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The Washington Research Foundation Fellowship
Alevtina Gall, Cell and Molecular Biology & International Studies - 2007-08 RFAU
Tina first got involved in research in 2004 when she worked on the Jury and Democracy project with Dr. John Gastil in the Department of Communication. After having a very positive first research experience she decided to follow her interests and seek out research opportunities in the biological sciences. Tina discovered her passion for immunology and infectious diseases while working under the supervision of Dr. Martin Holland at the Medical Research Council in The Gambia, West Africa. She spent five months in The Gambia studying the immune responses of patients who had previously been infected with the ocular strain of Chlamydia trachomatis. Once she returned to Seattle, she joined Dr. Kevin Urdahl’s team and began working on a project looking at the role of a specific subset of immune cells in infection with Mycobacterium tuberculosis. Tina attributes her undergraduate research success to having the opportunity to work with incredibly inspiring and encouraging mentors, all of whom pushed her to become a better critical thinker and scientist. In the future, Tina hopes to combine her passion for immunology research and international health by pursuing an MD/PhD degree and apply her skills toward serving neglected communities in the United States and abroad.
Mentor: Dr. Kevin Urdahl, Pediatrics
Project Title: The role of regulatory T cells in Mycobacterium Tuberculosis infection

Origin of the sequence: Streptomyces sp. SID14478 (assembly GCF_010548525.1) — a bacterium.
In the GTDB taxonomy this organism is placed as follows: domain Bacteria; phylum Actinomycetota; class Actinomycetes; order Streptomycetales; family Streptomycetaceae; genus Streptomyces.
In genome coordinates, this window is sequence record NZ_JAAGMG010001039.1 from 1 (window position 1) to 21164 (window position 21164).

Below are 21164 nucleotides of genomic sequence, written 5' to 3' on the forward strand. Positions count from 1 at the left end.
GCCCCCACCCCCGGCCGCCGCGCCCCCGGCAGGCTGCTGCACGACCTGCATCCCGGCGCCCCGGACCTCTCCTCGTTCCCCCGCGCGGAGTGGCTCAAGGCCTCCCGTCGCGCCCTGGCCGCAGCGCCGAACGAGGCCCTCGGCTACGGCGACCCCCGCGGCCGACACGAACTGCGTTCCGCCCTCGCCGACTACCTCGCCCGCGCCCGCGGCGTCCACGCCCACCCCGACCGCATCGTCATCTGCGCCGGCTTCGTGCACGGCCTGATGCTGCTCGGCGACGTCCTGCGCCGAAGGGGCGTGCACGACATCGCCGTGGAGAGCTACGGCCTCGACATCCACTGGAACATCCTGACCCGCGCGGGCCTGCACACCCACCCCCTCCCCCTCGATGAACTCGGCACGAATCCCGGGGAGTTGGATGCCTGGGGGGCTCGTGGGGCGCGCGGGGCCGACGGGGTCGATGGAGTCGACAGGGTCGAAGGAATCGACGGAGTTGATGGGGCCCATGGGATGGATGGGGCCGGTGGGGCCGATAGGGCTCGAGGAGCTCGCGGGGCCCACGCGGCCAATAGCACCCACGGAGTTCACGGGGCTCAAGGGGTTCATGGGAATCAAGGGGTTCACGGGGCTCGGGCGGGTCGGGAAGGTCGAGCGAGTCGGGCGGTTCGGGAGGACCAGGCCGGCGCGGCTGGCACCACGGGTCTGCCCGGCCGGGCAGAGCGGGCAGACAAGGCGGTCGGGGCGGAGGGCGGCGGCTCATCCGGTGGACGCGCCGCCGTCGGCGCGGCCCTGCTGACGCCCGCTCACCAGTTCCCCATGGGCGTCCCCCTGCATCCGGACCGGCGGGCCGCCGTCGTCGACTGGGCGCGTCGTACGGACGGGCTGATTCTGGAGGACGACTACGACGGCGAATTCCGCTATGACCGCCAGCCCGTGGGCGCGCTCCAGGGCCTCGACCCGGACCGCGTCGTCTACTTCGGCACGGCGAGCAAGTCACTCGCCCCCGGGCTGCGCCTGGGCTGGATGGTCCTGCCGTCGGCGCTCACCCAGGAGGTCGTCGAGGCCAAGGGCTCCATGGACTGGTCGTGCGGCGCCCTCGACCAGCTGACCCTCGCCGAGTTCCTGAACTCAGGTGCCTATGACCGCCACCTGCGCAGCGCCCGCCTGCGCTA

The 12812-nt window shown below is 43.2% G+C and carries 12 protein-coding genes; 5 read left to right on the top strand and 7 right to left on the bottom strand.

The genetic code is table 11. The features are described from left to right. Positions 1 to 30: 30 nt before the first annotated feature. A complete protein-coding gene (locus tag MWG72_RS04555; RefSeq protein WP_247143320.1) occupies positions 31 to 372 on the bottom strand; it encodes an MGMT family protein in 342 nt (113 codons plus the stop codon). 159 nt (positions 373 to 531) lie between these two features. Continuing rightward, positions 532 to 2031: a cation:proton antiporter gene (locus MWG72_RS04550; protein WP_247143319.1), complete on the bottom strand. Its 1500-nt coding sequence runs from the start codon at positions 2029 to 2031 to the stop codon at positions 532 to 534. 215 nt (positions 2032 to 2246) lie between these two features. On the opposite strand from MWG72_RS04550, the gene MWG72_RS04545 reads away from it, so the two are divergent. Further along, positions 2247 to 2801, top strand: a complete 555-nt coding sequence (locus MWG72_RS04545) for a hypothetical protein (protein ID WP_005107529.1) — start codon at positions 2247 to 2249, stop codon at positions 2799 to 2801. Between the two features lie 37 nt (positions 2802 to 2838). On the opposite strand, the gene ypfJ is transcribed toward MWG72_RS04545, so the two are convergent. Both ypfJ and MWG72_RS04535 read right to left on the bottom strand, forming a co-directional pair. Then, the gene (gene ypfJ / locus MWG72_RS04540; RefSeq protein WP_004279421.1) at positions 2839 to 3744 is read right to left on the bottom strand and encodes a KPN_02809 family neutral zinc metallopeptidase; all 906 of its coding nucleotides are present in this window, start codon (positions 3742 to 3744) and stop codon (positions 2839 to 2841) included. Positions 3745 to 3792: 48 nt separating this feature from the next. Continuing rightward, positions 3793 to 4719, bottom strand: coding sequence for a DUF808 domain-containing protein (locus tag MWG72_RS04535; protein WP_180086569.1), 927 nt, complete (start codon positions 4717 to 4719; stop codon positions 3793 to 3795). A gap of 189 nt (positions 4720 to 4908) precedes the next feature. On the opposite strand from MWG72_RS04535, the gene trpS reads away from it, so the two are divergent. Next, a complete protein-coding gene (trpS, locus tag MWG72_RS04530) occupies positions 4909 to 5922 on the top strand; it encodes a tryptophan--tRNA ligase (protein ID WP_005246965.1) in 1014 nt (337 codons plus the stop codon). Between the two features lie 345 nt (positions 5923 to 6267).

Abstract: Tuberculosis is a disease that annually kills two million people, predominantly those living in developing countries. Bacillus Calmette-Guerin (BCG), the currently used vaccine against tuberculosis, is not effective in geographical areas with the highest disease burden. The ability of Mycobacterium tuberculosis (Mtb) to establish a persistent infection may depend on a mechanism used by the pathogen to circumvent the natural immune response of the host. Regulatory T cells (Tregs), a subset of Foxp3-expressing CD4 + T cells, provide a “self-check” mechanism to prevent autoimmunity and play an important role in moderating the anti-microbial response of the host. We hypothesize that pathogen-specific regulatory T cells are activated during M. tuberculosis infection and suppress the proinflammatory response of the host that may otherwise be sufficient to clear the infection. My project focuses on designing an in vitro model to test our hypothesis that Mtb-specific regulatory T cells are induced during tuberculosis. Currently we are using bone-marrow derived dendritic cells (BMDCs) infected with Mtb to compare the proliferative capacity of regulatory T cells isolated from Mtb-infected and uninfected mice. We hypothesize that regulatory T cells from mice with tuberculosis will show high levels of proliferation in response to Mtb antigens presented by infected BMDCs. Using a complementary strategy, we will test whether Tregs from Mtb-infected mice are specific for an immunodominant Mtb-derived antigen using MHC class II tetramers. Understanding the role of Mtb-specific T regs in regulating immunity in tuberculosis has the potential to inform new strategies for designing an effective vaccine, and novel therapies for treating multi-drug resistant tuberculosis.